As of early 2015, the OECD-wide unemployment rate was 7%, equivalent to roughly 43.1 million people out of work. That means that about 8.7 million more people are out of work now than in the middle of 2008.
But again, employment rates only tell a small part of the story. Also important are the wages and other monetary benefits that come with employment and job security. On average in OECD countries, workers face a 5.4% chance of losing their job.
Of course, the prerequisites for securing a stable and well-paying job depend on good education and skills. And here, the United States stands out; 89% of adults aged 25-64 have completed upper secondary education, which is well above the OECD average of 75%.
But quality of education does not paint the United States in a good light. The average American student scored 492 in “reading literacy, maths and science in the OECD’s Programme for International Student Assessment,” lower than the OECD average of 497. More specifically, in its most recent 2012 PISA report, the OECD ranked the United States 27th in mathematics, 17th in reading, and 20th in science. These poor results come despite the fact the U.S. spends more per student than most other countries in the group, although socio-economic background is highly predictive of an American student’s performance. By comparison, students in Estonia, Iceland and Norway tend to perform well regardless of their background.
The cost of higher education in the United States was not included in the OECD assessment, but with such a large share of the population seeking higher education and needing higher education to be a marketable employee, it is also an important factor to consider when discussing standards of living in the U.S. According to the Federal Reserve Bank of New York, outstanding student loan debt in the United States stood at $1.16 trillion trillion at the end of 2014.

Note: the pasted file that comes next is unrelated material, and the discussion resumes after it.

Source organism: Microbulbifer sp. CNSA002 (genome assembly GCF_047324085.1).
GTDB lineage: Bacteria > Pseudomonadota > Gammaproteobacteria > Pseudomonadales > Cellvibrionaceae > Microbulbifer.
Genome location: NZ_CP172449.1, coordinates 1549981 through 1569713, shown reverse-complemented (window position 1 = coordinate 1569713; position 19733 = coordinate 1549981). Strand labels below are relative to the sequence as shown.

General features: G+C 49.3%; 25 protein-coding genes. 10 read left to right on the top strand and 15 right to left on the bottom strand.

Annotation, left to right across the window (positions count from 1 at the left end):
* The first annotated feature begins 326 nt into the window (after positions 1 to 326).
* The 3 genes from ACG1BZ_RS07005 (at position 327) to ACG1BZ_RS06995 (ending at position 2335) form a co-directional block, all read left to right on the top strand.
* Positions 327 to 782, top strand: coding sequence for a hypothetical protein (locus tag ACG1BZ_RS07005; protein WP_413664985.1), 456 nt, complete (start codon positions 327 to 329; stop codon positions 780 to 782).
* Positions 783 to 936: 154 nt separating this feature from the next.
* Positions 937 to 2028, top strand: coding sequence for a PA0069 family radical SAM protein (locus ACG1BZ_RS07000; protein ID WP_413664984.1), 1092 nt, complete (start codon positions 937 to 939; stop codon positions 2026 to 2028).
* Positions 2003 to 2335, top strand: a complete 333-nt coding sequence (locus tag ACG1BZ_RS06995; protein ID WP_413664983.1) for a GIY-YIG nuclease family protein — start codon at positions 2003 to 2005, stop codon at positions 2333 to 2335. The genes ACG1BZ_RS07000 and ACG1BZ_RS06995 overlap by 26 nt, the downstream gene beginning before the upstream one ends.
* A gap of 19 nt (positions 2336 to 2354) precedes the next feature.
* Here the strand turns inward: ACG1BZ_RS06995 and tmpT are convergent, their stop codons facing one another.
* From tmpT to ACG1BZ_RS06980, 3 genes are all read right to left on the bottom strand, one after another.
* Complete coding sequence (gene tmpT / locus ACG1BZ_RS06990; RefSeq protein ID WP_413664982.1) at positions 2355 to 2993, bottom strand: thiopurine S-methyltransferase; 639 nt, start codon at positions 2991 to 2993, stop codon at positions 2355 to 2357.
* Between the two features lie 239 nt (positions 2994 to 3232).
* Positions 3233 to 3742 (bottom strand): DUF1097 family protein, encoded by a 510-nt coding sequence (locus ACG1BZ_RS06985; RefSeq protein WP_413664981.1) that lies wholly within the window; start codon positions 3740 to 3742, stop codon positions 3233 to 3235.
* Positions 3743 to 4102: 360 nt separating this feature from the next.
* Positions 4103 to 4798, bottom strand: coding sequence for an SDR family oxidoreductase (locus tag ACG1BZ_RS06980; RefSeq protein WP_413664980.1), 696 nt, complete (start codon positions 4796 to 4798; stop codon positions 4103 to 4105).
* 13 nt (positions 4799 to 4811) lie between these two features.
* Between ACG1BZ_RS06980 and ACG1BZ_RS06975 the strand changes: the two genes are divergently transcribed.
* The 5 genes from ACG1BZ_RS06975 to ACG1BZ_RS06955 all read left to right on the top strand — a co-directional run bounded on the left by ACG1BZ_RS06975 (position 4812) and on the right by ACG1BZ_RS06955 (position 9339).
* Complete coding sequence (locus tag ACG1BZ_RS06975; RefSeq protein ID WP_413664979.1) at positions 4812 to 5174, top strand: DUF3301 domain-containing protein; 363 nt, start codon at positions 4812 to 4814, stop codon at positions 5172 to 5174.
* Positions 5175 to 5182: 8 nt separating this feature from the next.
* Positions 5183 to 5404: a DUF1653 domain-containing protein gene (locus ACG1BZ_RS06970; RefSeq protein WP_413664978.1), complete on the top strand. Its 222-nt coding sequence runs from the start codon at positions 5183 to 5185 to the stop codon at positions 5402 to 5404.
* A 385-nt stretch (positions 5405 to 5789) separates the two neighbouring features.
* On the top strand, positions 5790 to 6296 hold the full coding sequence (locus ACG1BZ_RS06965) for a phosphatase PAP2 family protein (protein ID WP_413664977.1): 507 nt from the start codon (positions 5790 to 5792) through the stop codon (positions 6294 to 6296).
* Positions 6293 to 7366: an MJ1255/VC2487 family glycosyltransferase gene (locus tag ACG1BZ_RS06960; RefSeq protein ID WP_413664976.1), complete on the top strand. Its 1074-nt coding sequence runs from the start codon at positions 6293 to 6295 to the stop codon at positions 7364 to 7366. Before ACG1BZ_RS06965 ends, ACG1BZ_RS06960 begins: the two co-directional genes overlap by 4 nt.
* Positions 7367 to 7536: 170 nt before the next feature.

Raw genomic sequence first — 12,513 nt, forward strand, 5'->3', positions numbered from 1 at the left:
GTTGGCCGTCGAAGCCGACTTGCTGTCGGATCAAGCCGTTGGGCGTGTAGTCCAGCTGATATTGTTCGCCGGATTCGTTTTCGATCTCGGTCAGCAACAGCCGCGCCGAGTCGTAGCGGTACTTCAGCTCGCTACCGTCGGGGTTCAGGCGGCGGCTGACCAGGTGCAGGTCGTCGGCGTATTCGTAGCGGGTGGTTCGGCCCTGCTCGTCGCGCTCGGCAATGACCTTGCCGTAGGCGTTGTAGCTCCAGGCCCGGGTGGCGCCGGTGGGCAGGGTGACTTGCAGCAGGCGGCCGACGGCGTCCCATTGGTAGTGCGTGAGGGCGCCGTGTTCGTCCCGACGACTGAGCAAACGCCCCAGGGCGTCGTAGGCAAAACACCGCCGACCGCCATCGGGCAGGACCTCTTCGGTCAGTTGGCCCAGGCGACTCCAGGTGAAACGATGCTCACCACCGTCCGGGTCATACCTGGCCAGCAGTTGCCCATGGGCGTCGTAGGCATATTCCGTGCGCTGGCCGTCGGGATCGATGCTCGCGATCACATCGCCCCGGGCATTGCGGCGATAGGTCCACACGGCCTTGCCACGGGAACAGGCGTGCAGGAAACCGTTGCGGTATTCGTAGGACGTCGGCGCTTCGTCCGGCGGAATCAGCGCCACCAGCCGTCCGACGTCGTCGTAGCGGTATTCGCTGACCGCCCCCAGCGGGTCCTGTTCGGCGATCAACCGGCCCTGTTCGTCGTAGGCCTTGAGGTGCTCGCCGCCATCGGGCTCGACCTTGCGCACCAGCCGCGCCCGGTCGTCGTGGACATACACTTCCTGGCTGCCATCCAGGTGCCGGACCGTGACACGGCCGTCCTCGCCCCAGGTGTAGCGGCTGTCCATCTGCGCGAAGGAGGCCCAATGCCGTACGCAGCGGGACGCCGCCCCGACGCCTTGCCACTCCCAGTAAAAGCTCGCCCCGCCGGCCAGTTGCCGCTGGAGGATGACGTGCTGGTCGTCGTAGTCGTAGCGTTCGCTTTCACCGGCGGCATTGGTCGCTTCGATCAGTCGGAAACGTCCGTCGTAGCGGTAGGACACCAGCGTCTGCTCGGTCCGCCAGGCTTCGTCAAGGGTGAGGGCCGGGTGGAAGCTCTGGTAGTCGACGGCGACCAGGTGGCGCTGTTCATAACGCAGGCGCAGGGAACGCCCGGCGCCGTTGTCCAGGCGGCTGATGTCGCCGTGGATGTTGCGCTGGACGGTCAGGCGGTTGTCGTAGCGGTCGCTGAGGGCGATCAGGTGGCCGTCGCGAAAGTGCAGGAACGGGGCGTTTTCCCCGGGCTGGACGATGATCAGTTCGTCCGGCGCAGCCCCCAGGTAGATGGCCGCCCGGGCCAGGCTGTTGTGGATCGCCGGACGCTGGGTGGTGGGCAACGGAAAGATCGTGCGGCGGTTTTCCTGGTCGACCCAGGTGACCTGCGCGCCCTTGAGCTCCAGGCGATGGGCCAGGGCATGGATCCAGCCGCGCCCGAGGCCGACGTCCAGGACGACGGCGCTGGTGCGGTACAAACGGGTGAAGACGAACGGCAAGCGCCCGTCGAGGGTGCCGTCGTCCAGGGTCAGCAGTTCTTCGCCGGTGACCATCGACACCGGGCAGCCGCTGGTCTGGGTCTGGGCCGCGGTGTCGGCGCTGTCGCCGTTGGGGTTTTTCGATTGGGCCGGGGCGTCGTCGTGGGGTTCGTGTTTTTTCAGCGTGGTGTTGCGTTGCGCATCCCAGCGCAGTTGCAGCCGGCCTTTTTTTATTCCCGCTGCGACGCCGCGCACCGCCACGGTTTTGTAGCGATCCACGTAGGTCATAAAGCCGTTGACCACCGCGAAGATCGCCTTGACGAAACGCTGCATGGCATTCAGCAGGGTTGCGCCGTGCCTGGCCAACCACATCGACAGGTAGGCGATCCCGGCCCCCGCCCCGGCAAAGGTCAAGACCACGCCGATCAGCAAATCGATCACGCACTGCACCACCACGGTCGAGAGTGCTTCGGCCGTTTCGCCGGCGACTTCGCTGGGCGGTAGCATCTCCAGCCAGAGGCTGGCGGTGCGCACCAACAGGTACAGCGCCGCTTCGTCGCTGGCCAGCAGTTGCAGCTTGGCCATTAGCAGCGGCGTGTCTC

The United States healthcare system is the most expensive in the world. But the OECD report essentially ignored that. Instead, the focus was on life-expectancy rate — one of the most widely used measures of health. There have been remarkable gains in life expectancy over the past 50 years in OECD countries. In the United States, the average lifespan is almost 79 years, just one year lower than the average of 80 years. Analysis “suggests that health care spending growth has contributed to the improvement in life expectancy,” although “other determinants such as rising living standards, environmental improvements, lifestyle changes and education also play an essential role.”
But it must be noted here that a 2014 Commonwealth report found that even though the U.S. spends the most on healthcare, its outcomes are worse than 11 other similar industrialized nations: Australia, Canada, France, Germany, the Netherlands, New Zealand, Norway, Sweden, Switzerland, and the United Kingdom. The U.S. came last, or near last in measures of health access, efficiency, and equity.
Satisfactory housing conditions is one of the most important measures of living standards. The OECD looks at whether people feel safe, and whether they have privacy and personal space. It tracks overcrowding as well because too-dense living conditions impact physical and mental health and are often a sign of inadequate water and sewage supply. Across the OECD, the average home contains 1.8 rooms per person, and 97.6% of the population lives in dwellings with private access to an indoor flushing toilet.
Housing expenditures are also important to track because they take up such a large share of the household budget. However, housing costs vary dramatically across the OECD. On average, households spend around 18% of their gross adjusted disposable income on shelter. Households in the Czech Republic spend as much as 26% on housing costs, while Russians spend just 11%. In the United States, housing costs amount to 18% of disposable income, giving it a score of 8.1.
Overall, the OECD reported that, “Americans are more satisfied with their lives than the OECD average. When asked to rate their general satisfaction with life on a scale from 0 to 10, people in the United States gave it a 7.2 grade, higher than the OECD average of 6.6.”
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- 5 Things Your Financial Adviser Wishes He Could Tell You
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Follow Meghan on Twitter @MFoley_WSCS